Selling a home or buying one is a big process, to say the least. Arguably one of the most important factors is the home inspection. As much as 80-90% of the details get left OUT of the inspection report, at least when it comes to home chimneys. Leaving people asking: “Do home inspectors check fireplaces at all?”
Why is this so often the case? Well, it’s because the average home inspector is not trained to perform fireplace inspections. It is a specialty.
Without the proper certifications, the person evaluating your new house may not know the correct level of inspection required for your fireplaces venting system.
Table of Contents
- The Difference Between Home and Fireplace Inspections
- Evaluating Brick Masonry Chimneys
- Evaluating Factory-Built Chimneys
- BEFORE You Purchase a Home: Inspect All Fireplaces and Chimneys in the House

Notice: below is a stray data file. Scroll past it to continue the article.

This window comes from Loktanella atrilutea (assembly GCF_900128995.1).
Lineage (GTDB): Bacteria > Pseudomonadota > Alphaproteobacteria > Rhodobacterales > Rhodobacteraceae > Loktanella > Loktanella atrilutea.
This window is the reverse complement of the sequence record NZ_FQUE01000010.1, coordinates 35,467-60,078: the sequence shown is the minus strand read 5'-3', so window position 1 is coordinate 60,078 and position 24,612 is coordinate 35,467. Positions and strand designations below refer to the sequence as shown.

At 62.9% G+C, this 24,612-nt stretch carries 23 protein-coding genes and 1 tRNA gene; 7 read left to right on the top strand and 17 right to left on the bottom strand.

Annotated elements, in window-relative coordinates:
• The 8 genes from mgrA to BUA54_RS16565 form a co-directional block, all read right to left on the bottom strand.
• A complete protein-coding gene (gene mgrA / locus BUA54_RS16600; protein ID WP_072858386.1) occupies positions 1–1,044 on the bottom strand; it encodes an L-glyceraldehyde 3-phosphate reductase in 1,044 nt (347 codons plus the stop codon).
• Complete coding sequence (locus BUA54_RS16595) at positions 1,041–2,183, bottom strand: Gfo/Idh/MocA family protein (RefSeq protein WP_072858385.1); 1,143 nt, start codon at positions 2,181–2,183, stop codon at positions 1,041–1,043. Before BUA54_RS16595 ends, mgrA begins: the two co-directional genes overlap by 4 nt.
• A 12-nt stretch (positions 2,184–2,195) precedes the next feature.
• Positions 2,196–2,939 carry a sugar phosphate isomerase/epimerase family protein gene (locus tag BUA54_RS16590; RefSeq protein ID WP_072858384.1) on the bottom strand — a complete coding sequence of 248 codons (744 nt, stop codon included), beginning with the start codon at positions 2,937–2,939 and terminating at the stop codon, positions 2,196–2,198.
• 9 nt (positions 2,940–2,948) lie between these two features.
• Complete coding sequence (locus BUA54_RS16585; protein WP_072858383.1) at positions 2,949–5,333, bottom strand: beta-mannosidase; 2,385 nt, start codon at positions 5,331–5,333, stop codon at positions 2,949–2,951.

- Homeowner Experience
- Conclusion: Do Home Inspectors Check Fireplaces?
- How Fireplace Inspectors Can Help You
When it comes to having a fire burning in your home, if you’re like us (and most homeowners), then you want to be CERTAIN that your fireplace is functional and safe to use.
We all want to trust service professionals to do the job they’re hired to perform. Sure, someone may come to inspect your house and claim they will check the MOST important items, but unfortunately, the fireplace and chimney often doesn’t get the attention it requires.
The biggest problem is that the homeowners won’t know about the oversight until it’s too late.
There is a BIG Difference Between Home and Fireplace Inspections
A Home Inspector reviews a few external elements of fireplaces and chimneys during their inspection in our local experience. Then refers the customer to a certified chimney specialist.